Ex-Brentford loanee Paul Merson (did he play for anyone else?) had an unhappy spell as manager of Walsall which ended one cold February afternoon in 2006 when his team visibly gave up on him and subsided gently to defeat to a Brentford that was not made to work very hard for their five goal victory.

Colin Lee will never be forgotten for his four goal debut for Spurs in a nine-nil victory over Bristol Rovers. He made his name as a youth coach but had managerial spells at Watford,  Wolverhampton Wanderers, Walsall, Millwall and Torquay.

Graham Rix had a wonderful loan spell at Brentford and he inspired a run towards the playoff positions which tapered off after his departure. He had brief but unsuccessful spells as manager at Portsmouth, Oxford United and Hearts.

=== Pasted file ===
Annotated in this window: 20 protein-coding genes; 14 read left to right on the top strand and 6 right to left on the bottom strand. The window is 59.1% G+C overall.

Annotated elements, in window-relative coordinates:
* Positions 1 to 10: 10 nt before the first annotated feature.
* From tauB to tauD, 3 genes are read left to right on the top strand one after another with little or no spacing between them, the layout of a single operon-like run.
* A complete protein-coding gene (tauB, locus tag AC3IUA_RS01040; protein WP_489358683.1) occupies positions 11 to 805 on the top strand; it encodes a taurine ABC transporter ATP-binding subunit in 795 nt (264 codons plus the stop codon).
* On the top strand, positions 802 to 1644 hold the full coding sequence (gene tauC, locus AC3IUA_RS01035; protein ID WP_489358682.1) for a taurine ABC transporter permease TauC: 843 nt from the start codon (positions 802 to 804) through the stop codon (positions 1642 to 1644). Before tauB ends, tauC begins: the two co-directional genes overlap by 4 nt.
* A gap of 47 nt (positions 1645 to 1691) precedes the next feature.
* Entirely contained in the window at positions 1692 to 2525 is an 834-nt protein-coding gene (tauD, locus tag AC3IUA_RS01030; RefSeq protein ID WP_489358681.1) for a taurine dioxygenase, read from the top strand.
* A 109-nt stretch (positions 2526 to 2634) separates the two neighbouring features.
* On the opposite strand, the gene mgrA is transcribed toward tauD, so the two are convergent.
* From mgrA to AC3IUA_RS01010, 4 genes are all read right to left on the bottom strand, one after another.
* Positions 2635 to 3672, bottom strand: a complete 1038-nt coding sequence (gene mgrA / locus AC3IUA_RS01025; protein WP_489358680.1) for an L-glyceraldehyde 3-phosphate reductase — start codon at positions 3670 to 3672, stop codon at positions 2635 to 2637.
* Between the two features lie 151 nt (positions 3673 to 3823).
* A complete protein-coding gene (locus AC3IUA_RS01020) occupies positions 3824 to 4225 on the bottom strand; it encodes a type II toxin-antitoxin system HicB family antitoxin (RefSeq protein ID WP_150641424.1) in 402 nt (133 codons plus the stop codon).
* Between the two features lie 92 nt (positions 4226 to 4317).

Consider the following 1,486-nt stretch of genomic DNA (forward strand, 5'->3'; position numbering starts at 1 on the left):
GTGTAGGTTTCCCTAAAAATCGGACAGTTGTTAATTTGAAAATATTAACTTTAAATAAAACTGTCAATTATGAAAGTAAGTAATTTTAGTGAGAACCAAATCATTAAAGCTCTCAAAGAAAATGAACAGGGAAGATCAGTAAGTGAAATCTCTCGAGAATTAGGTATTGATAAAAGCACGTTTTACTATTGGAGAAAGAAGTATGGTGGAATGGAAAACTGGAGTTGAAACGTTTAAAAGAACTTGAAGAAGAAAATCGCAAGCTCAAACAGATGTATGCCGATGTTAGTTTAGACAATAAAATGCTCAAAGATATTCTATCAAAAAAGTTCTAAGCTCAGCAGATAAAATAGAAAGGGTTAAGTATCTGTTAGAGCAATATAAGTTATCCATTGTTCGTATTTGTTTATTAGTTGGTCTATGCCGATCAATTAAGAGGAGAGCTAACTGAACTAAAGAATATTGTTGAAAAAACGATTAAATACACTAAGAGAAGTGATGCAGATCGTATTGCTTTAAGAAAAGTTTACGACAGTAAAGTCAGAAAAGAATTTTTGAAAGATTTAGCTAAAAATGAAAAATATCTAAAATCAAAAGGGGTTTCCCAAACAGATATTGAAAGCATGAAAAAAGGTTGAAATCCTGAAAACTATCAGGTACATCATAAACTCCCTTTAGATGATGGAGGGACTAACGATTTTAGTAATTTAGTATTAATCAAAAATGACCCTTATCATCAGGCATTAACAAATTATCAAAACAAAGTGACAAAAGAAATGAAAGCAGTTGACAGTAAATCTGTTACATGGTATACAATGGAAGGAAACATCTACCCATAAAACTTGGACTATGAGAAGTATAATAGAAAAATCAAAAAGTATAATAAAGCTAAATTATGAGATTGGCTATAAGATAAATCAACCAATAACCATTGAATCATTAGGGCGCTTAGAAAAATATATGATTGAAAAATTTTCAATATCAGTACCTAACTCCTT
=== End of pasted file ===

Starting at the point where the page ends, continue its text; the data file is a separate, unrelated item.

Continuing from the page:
Paul Buckle started well as a manager, leading Torquay to promotion from the Conference and then to the League Two play-offs, and being touted as a man to watch. It all turned sour for him at Bristol Rovers and after getting the plum Conference job at Luton Town he quit and moved to the United States in order to accompany his wife. He is now trying to restore his managerial reputation at Cheltenham Town.

spDean Holdsworth had a very successful reign at Newport County, before having a two year stint at Aldershot Town . His team mate, Marcus Gayle, has just lost his job at Staines Town, where he at least had the consolation of taking them to a First Round FA Cup tie at Griffin Park last season.

Steve Perryman did not make one of his more inspired signings when he spent a lot of time, effort and money in bringing Maltese international John Buttigieg to the club. His obvious skill and ability to read the game as a sweeper did not fit in with the manager’s chosen style of play and he was too often left on the sidelines. He returned to his homeland with Floriana and Valletta after which his coaching career reached its zenith when he became Maltese national team head coach between 2009 and 2011.